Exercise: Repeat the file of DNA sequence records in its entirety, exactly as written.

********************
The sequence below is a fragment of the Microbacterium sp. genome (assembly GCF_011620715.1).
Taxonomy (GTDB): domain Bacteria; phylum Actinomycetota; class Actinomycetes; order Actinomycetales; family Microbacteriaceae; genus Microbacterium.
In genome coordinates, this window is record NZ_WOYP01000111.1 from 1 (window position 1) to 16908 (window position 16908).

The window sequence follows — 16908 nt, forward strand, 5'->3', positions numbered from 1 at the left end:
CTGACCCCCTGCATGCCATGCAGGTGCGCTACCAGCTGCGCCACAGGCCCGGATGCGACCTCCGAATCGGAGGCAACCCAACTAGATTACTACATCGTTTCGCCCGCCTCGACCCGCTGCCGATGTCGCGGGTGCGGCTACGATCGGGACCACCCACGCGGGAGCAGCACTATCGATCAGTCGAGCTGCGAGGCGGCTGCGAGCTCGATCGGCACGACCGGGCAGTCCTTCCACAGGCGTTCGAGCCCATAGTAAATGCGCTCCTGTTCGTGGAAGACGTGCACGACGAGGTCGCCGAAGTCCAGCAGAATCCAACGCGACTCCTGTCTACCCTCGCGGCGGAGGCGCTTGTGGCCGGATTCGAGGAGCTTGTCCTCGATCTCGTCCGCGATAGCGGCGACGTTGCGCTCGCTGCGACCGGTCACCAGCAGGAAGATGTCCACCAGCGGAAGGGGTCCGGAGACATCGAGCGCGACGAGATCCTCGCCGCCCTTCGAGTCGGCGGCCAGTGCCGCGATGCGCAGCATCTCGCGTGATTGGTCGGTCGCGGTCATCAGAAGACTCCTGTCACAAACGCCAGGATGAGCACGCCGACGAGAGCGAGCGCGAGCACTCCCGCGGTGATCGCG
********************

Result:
The sequence below is a fragment of the Microbacterium sp. genome (assembly GCF_011620715.1).
Taxonomy (GTDB): domain Bacteria; phylum Actinomycetota; class Actinomycetes; order Actinomycetales; family Microbacteriaceae; genus Microbacterium.
In genome coordinates, this window is record NZ_WOYP01000111.1 from 1 (window position 1) to 16908 (window position 16908).

The window sequence follows — 16908 nt, forward strand, 5'->3', positions numbered from 1 at the left end:
CTGACCCCCTGCATGCCATGCAGGTGCGCTACCAGCTGCGCCACAGGCCCGGATGCGACCTCCGAATCGGAGGCAACCCAACTAGATTACTACATCGTTTCGCCCGCCTCGACCCGCTGCCGATGTCGCGGGTGCGGCTACGATCGGGACCACCCACGCGGGAGCAGCACTATCGATCAGTCGAGCTGCGAGGCGGCTGCGAGCTCGATCGGCACGACCGGGCAGTCCTTCCACAGGCGTTCGAGCCCATAGTAAATGCGCTCCTGTTCGTGGAAGACGTGCACGACGAGGTCGCCGAAGTCCAGCAGAATCCAACGCGACTCCTGTCTACCCTCGCGGCGGAGGCGCTTGTGGCCGGATTCGAGGAGCTTGTCCTCGATCTCGTCCGCGATAGCGGCGACGTTGCGCTCGCTGCGACCGGTCACCAGCAGGAAGATGTCCACCAGCGGAAGGGGTCCGGAGACATCGAGCGCGACGAGATCCTCGCCGCCCTTCGAGTCGGCGGCCAGTGCCGCGATGCGCAGCATCTCGCGTGATTGGTCGGTCGCGGTCATCAGAAGACTCCTGTCACAAACGCCAGGATGAGCACGCCGACGAGAGCGAGCGCGAGCACTCCCGCGGTGATCGCG